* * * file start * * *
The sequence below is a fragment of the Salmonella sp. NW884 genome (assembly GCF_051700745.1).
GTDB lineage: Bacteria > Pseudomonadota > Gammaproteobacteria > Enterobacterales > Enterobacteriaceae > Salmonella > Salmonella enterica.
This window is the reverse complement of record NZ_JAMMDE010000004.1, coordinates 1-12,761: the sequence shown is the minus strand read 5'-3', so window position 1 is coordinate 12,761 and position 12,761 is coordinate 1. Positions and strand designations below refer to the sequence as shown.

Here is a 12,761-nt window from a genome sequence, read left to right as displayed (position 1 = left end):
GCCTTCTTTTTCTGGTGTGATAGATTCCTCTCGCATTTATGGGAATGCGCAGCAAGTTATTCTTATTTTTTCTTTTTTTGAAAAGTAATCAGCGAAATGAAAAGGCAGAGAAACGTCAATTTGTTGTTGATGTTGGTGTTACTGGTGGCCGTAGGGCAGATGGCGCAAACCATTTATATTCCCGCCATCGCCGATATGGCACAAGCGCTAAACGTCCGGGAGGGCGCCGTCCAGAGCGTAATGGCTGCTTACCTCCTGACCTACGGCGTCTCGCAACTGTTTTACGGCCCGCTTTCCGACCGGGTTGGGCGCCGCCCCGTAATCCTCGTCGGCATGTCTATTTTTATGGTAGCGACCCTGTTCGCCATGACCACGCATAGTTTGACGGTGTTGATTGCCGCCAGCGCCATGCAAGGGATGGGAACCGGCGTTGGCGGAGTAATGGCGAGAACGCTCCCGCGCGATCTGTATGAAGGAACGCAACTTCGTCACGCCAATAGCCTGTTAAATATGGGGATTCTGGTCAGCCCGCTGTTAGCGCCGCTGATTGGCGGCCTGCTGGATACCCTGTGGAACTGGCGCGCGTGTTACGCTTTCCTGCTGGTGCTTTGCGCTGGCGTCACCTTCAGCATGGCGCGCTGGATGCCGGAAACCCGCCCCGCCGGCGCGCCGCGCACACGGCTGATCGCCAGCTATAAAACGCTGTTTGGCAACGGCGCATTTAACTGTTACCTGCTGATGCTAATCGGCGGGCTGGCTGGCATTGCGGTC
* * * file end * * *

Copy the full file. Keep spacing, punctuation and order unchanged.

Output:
The sequence below is a fragment of the Salmonella sp. NW884 genome (assembly GCF_051700745.1).
GTDB lineage: Bacteria > Pseudomonadota > Gammaproteobacteria > Enterobacterales > Enterobacteriaceae > Salmonella > Salmonella enterica.
This window is the reverse complement of record NZ_JAMMDE010000004.1, coordinates 1-12,761: the sequence shown is the minus strand read 5'-3', so window position 1 is coordinate 12,761 and position 12,761 is coordinate 1. Positions and strand designations below refer to the sequence as shown.

Here is a 12,761-nt window from a genome sequence, read left to right as displayed (position 1 = left end):
GCCTTCTTTTTCTGGTGTGATAGATTCCTCTCGCATTTATGGGAATGCGCAGCAAGTTATTCTTATTTTTTCTTTTTTTGAAAAGTAATCAGCGAAATGAAAAGGCAGAGAAACGTCAATTTGTTGTTGATGTTGGTGTTACTGGTGGCCGTAGGGCAGATGGCGCAAACCATTTATATTCCCGCCATCGCCGATATGGCACAAGCGCTAAACGTCCGGGAGGGCGCCGTCCAGAGCGTAATGGCTGCTTACCTCCTGACCTACGGCGTCTCGCAACTGTTTTACGGCCCGCTTTCCGACCGGGTTGGGCGCCGCCCCGTAATCCTCGTCGGCATGTCTATTTTTATGGTAGCGACCCTGTTCGCCATGACCACGCATAGTTTGACGGTGTTGATTGCCGCCAGCGCCATGCAAGGGATGGGAACCGGCGTTGGCGGAGTAATGGCGAGAACGCTCCCGCGCGATCTGTATGAAGGAACGCAACTTCGTCACGCCAATAGCCTGTTAAATATGGGGATTCTGGTCAGCCCGCTGTTAGCGCCGCTGATTGGCGGCCTGCTGGATACCCTGTGGAACTGGCGCGCGTGTTACGCTTTCCTGCTGGTGCTTTGCGCTGGCGTCACCTTCAGCATGGCGCGCTGGATGCCGGAAACCCGCCCCGCCGGCGCGCCGCGCACACGGCTGATCGCCAGCTATAAAACGCTGTTTGGCAACGGCGCATTTAACTGTTACCTGCTGATGCTAATCGGCGGGCTGGCTGGCATTGCGGTC